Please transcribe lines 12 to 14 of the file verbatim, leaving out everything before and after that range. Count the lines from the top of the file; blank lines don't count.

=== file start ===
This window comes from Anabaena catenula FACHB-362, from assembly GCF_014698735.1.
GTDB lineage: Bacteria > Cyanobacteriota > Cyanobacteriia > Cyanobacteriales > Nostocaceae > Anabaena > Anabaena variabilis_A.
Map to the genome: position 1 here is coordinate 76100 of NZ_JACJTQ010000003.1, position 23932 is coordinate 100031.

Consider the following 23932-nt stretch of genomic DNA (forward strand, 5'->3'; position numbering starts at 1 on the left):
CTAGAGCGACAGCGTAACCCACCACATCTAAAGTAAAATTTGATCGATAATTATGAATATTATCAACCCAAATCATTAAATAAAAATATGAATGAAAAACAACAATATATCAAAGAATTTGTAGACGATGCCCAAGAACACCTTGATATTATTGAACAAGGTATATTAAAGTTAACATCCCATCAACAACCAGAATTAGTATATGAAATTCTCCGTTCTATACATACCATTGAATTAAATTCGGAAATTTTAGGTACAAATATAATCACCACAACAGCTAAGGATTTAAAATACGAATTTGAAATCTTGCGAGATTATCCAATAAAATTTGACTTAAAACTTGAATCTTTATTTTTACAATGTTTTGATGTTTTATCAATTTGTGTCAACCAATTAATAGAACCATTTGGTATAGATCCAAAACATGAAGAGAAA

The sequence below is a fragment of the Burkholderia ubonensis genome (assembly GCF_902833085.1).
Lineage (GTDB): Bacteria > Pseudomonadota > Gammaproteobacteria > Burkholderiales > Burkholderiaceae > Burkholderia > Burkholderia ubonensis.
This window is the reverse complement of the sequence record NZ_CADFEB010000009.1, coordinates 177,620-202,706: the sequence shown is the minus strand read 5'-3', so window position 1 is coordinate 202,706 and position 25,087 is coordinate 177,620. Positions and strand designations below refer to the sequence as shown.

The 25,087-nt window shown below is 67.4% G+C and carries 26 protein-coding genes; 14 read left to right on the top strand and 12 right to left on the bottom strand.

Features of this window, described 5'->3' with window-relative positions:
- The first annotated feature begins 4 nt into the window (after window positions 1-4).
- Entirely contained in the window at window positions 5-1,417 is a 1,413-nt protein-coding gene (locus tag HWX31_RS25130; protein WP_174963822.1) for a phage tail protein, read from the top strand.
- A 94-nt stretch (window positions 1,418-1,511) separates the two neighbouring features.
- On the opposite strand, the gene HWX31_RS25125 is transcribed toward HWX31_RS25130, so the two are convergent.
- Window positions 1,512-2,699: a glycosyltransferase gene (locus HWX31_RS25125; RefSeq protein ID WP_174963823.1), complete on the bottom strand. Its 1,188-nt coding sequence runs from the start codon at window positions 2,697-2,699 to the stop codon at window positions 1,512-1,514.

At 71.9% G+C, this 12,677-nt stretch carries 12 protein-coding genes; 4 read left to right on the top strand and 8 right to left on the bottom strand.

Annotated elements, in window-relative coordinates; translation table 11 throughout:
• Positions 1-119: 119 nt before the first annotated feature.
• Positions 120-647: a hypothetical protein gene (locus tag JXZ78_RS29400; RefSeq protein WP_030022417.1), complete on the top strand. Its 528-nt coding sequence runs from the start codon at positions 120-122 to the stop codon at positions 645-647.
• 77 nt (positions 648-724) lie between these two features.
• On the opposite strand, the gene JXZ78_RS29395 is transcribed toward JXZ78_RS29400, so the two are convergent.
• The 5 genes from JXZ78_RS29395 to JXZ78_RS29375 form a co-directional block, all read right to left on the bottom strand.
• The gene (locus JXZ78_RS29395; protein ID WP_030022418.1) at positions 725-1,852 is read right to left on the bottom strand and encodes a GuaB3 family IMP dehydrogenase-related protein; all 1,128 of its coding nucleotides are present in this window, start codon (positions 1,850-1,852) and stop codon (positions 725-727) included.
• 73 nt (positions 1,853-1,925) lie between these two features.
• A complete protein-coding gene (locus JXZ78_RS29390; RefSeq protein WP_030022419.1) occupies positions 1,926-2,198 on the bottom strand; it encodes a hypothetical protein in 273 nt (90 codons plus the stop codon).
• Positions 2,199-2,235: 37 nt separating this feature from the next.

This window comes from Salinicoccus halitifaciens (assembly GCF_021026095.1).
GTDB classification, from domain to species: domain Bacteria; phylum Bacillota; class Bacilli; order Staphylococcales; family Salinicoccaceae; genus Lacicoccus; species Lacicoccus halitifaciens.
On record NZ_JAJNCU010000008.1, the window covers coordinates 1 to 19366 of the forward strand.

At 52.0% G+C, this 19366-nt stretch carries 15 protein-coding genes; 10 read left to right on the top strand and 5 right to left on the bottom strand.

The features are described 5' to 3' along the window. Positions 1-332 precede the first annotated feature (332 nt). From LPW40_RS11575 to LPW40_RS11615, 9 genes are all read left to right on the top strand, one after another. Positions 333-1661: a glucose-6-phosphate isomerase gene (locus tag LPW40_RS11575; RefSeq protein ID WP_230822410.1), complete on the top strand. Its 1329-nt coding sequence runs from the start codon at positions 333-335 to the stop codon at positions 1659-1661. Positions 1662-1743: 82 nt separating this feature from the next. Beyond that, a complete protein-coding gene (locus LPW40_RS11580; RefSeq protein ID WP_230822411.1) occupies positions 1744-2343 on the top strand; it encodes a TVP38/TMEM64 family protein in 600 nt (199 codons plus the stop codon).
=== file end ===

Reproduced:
- Entirely contained in the window at window positions 5-1,417 is a 1,413-nt protein-coding gene (locus tag HWX31_RS25130; protein WP_174963822.1) for a phage tail protein, read from the top strand.
- A 94-nt stretch (window positions 1,418-1,511) separates the two neighbouring features.
- On the opposite strand, the gene HWX31_RS25125 is transcribed toward HWX31_RS25130, so the two are convergent.